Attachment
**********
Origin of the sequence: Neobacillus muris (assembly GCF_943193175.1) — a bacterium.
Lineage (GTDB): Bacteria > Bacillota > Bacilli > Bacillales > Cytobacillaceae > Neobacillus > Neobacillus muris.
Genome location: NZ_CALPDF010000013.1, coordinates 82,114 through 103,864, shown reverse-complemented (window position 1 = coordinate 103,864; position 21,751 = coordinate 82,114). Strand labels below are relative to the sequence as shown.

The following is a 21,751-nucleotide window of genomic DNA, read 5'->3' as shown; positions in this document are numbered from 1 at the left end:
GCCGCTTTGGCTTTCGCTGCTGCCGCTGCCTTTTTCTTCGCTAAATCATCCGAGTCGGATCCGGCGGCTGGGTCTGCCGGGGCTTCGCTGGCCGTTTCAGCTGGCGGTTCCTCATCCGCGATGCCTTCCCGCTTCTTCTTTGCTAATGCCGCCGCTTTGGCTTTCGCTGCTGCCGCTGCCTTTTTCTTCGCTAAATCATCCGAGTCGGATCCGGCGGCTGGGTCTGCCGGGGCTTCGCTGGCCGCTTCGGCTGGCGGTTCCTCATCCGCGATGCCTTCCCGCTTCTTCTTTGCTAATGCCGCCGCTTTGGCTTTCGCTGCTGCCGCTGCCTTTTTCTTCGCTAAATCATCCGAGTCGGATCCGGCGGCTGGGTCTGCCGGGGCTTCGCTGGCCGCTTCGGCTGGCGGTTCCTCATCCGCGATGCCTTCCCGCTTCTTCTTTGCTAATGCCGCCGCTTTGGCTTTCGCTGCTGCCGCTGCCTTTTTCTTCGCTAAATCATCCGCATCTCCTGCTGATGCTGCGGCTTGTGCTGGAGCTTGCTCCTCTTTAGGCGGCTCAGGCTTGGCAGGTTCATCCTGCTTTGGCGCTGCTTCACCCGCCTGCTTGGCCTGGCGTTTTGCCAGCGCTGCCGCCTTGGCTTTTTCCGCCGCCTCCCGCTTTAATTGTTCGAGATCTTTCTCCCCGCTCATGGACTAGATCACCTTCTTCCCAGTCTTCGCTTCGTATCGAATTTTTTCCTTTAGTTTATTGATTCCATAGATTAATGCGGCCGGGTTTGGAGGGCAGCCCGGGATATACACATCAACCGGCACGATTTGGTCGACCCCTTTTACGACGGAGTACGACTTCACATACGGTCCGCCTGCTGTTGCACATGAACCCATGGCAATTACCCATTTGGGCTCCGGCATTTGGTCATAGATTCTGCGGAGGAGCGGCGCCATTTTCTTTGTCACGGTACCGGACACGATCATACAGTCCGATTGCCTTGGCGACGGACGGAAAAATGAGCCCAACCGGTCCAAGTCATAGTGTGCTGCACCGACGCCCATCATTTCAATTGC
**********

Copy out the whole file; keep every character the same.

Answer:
Origin of the sequence: Neobacillus muris (assembly GCF_943193175.1) — a bacterium.
Lineage (GTDB): Bacteria > Bacillota > Bacilli > Bacillales > Cytobacillaceae > Neobacillus > Neobacillus muris.
Genome location: NZ_CALPDF010000013.1, coordinates 82,114 through 103,864, shown reverse-complemented (window position 1 = coordinate 103,864; position 21,751 = coordinate 82,114). Strand labels below are relative to the sequence as shown.

The following is a 21,751-nucleotide window of genomic DNA, read 5'->3' as shown; positions in this document are numbered from 1 at the left end:
GCCGCTTTGGCTTTCGCTGCTGCCGCTGCCTTTTTCTTCGCTAAATCATCCGAGTCGGATCCGGCGGCTGGGTCTGCCGGGGCTTCGCTGGCCGTTTCAGCTGGCGGTTCCTCATCCGCGATGCCTTCCCGCTTCTTCTTTGCTAATGCCGCCGCTTTGGCTTTCGCTGCTGCCGCTGCCTTTTTCTTCGCTAAATCATCCGAGTCGGATCCGGCGGCTGGGTCTGCCGGGGCTTCGCTGGCCGCTTCGGCTGGCGGTTCCTCATCCGCGATGCCTTCCCGCTTCTTCTTTGCTAATGCCGCCGCTTTGGCTTTCGCTGCTGCCGCTGCCTTTTTCTTCGCTAAATCATCCGAGTCGGATCCGGCGGCTGGGTCTGCCGGGGCTTCGCTGGCCGCTTCGGCTGGCGGTTCCTCATCCGCGATGCCTTCCCGCTTCTTCTTTGCTAATGCCGCCGCTTTGGCTTTCGCTGCTGCCGCTGCCTTTTTCTTCGCTAAATCATCCGCATCTCCTGCTGATGCTGCGGCTTGTGCTGGAGCTTGCTCCTCTTTAGGCGGCTCAGGCTTGGCAGGTTCATCCTGCTTTGGCGCTGCTTCACCCGCCTGCTTGGCCTGGCGTTTTGCCAGCGCTGCCGCCTTGGCTTTTTCCGCCGCCTCCCGCTTTAATTGTTCGAGATCTTTCTCCCCGCTCATGGACTAGATCACCTTCTTCCCAGTCTTCGCTTCGTATCGAATTTTTTCCTTTAGTTTATTGATTCCATAGATTAATGCGGCCGGGTTTGGAGGGCAGCCCGGGATATACACATCAACCGGCACGATTTGGTCGACCCCTTTTACGACGGAGTACGACTTCACATACGGTCCGCCTGCTGTTGCACATGAACCCATGGCAATTACCCATTTGGGCTCCGGCATTTGGTCATAGATTCTGCGGAGGAGCGGCGCCATTTTCTTTGTCACGGTACCGGACACGATCATACAGTCCGATTGCCTTGGCGACGGACGGAAAAATGAGCCCAACCGGTCCAAGTCATAGTGTGCTGCACCGACGCCCATCATTTCAATTGC